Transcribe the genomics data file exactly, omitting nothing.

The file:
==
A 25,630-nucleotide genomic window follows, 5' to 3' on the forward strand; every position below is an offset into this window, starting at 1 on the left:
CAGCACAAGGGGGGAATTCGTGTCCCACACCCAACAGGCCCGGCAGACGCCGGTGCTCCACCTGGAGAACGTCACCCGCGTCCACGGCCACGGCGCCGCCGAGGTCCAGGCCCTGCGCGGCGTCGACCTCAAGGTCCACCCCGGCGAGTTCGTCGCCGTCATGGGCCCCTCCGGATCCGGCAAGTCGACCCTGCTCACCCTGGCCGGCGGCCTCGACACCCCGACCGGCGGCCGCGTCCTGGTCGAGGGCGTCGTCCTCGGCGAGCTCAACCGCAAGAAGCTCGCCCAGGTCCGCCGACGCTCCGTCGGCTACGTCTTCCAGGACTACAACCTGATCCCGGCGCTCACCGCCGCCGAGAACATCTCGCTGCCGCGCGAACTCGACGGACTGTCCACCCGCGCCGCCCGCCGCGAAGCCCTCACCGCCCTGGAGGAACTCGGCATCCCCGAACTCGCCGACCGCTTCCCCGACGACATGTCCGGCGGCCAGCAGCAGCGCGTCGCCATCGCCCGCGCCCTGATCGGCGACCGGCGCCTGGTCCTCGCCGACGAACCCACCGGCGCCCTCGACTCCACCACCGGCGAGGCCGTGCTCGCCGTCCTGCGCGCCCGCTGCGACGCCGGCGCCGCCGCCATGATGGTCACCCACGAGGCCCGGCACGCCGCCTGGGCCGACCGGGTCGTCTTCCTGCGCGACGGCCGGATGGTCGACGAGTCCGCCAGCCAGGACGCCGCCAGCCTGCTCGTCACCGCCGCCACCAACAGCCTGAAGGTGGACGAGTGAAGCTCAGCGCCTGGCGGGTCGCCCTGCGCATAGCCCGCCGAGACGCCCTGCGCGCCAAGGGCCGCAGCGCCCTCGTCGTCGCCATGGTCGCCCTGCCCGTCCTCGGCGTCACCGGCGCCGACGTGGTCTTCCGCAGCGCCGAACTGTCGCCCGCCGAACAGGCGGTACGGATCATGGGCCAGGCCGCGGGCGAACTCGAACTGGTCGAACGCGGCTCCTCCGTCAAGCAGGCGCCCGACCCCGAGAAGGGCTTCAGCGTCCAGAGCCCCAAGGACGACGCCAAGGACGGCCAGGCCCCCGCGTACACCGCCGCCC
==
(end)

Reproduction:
A 25,630-nucleotide genomic window follows, 5' to 3' on the forward strand; every position below is an offset into this window, starting at 1 on the left:
CAGCACAAGGGGGGAATTCGTGTCCCACACCCAACAGGCCCGGCAGACGCCGGTGCTCCACCTGGAGAACGTCACCCGCGTCCACGGCCACGGCGCCGCCGAGGTCCAGGCCCTGCGCGGCGTCGACCTCAAGGTCCACCCCGGCGAGTTCGTCGCCGTCATGGGCCCCTCCGGATCCGGCAAGTCGACCCTGCTCACCCTGGCCGGCGGCCTCGACACCCCGACCGGCGGCCGCGTCCTGGTCGAGGGCGTCGTCCTCGGCGAGCTCAACCGCAAGAAGCTCGCCCAGGTCCGCCGACGCTCCGTCGGCTACGTCTTCCAGGACTACAACCTGATCCCGGCGCTCACCGCCGCCGAGAACATCTCGCTGCCGCGCGAACTCGACGGACTGTCCACCCGCGCCGCCCGCCGCGAAGCCCTCACCGCCCTGGAGGAACTCGGCATCCCCGAACTCGCCGACCGCTTCCCCGACGACATGTCCGGCGGCCAGCAGCAGCGCGTCGCCATCGCCCGCGCCCTGATCGGCGACCGGCGCCTGGTCCTCGCCGACGAACCCACCGGCGCCCTCGACTCCACCACCGGCGAGGCCGTGCTCGCCGTCCTGCGCGCCCGCTGCGACGCCGGCGCCGCCGCCATGATGGTCACCCACGAGGCCCGGCACGCCGCCTGGGCCGACCGGGTCGTCTTCCTGCGCGACGGCCGGATGGTCGACGAGTCCGCCAGCCAGGACGCCGCCAGCCTGCTCGTCACCGCCGCCACCAACAGCCTGAAGGTGGACGAGTGAAGCTCAGCGCCTGGCGGGTCGCCCTGCGCATAGCCCGCCGAGACGCCCTGCGCGCCAAGGGCCGCAGCGCCCTCGTCGTCGCCATGGTCGCCCTGCCCGTCCTCGGCGTCACCGGCGCCGACGTGGTCTTCCGCAGCGCCGAACTGTCGCCCGCCGAACAGGCGGTACGGATCATGGGCCAGGCCGCGGGCGAACTCGAACTGGTCGAACGCGGCTCCTCCGTCAAGCAGGCGCCCGACCCCGAGAAGGGCTTCAGCGTCCAGAGCCCCAAGGACGACGCCAAGGACGGCCAGGCCCCCGCGTACACCGCCGCCC